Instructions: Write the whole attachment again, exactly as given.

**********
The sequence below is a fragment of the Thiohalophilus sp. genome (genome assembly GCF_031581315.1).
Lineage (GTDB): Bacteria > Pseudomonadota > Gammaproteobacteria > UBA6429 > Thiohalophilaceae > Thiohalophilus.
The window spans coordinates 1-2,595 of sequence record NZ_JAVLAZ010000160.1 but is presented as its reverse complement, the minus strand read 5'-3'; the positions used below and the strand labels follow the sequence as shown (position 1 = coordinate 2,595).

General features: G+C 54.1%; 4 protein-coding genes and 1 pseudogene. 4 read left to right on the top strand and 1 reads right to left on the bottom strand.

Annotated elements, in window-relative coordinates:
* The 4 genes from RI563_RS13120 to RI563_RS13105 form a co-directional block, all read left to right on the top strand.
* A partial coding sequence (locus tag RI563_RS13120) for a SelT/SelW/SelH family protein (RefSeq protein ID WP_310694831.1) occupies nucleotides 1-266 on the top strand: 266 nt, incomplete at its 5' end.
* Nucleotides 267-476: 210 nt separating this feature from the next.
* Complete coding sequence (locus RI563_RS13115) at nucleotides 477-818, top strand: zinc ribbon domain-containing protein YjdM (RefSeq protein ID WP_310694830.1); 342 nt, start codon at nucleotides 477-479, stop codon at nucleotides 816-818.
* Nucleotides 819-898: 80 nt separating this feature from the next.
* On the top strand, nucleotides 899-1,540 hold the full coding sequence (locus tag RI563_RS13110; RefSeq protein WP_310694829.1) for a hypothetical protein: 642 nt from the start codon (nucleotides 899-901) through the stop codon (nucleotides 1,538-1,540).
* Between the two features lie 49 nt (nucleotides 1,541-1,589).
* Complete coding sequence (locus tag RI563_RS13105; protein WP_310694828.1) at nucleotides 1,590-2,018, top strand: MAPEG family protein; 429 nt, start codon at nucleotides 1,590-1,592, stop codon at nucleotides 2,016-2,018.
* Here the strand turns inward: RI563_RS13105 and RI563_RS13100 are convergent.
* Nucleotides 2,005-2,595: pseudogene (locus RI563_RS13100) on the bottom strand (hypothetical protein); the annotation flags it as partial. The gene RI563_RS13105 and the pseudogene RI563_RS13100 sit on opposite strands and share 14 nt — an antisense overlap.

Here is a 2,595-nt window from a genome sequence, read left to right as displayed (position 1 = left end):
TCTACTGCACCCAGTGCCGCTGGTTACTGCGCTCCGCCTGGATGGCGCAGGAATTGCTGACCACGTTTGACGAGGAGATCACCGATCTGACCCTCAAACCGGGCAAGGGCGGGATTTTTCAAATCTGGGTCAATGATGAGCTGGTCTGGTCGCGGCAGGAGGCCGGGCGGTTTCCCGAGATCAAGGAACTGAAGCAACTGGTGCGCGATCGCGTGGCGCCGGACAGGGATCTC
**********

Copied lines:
The sequence below is a fragment of the Thiohalophilus sp. genome (genome assembly GCF_031581315.1).
Lineage (GTDB): Bacteria > Pseudomonadota > Gammaproteobacteria > UBA6429 > Thiohalophilaceae > Thiohalophilus.
The window spans coordinates 1-2,595 of sequence record NZ_JAVLAZ010000160.1 but is presented as its reverse complement, the minus strand read 5'-3'; the positions used below and the strand labels follow the sequence as shown (position 1 = coordinate 2,595).

General features: G+C 54.1%; 4 protein-coding genes and 1 pseudogene. 4 read left to right on the top strand and 1 reads right to left on the bottom strand.

Annotated elements, in window-relative coordinates:
* The 4 genes from RI563_RS13120 to RI563_RS13105 form a co-directional block, all read left to right on the top strand.
* A partial coding sequence (locus tag RI563_RS13120) for a SelT/SelW/SelH family protein (RefSeq protein ID WP_310694831.1) occupies nucleotides 1-266 on the top strand: 266 nt, incomplete at its 5' end.
* Nucleotides 267-476: 210 nt separating this feature from the next.
* Complete coding sequence (locus RI563_RS13115) at nucleotides 477-818, top strand: zinc ribbon domain-containing protein YjdM (RefSeq protein ID WP_310694830.1); 342 nt, start codon at nucleotides 477-479, stop codon at nucleotides 816-818.
* Nucleotides 819-898: 80 nt separating this feature from the next.
* On the top strand, nucleotides 899-1,540 hold the full coding sequence (locus tag RI563_RS13110; RefSeq protein WP_310694829.1) for a hypothetical protein: 642 nt from the start codon (nucleotides 899-901) through the stop codon (nucleotides 1,538-1,540).
* Between the two features lie 49 nt (nucleotides 1,541-1,589).
* Complete coding sequence (locus tag RI563_RS13105; protein WP_310694828.1) at nucleotides 1,590-2,018, top strand: MAPEG family protein; 429 nt, start codon at nucleotides 1,590-1,592, stop codon at nucleotides 2,016-2,018.
* Here the strand turns inward: RI563_RS13105 and RI563_RS13100 are convergent.
* Nucleotides 2,005-2,595: pseudogene (locus RI563_RS13100) on the bottom strand (hypothetical protein); the annotation flags it as partial. The gene RI563_RS13105 and the pseudogene RI563_RS13100 sit on opposite strands and share 14 nt — an antisense overlap.

Here is a 2,595-nt window from a genome sequence, read left to right as displayed (position 1 = left end):
TCTACTGCACCCAGTGCCGCTGGTTACTGCGCTCCGCCTGGATGGCGCAGGAATTGCTGACCACGTTTGACGAGGAGATCACCGATCTGACCCTCAAACCGGGCAAGGGCGGGATTTTTCAAATCTGGGTCAATGATGAGCTGGTCTGGTCGCGGCAGGAGGCCGGGCGGTTTCCCGAGATCAAGGAACTGAAGCAACTGGTGCGCGATCGCGTGGCGCCGGACAGGGATCTC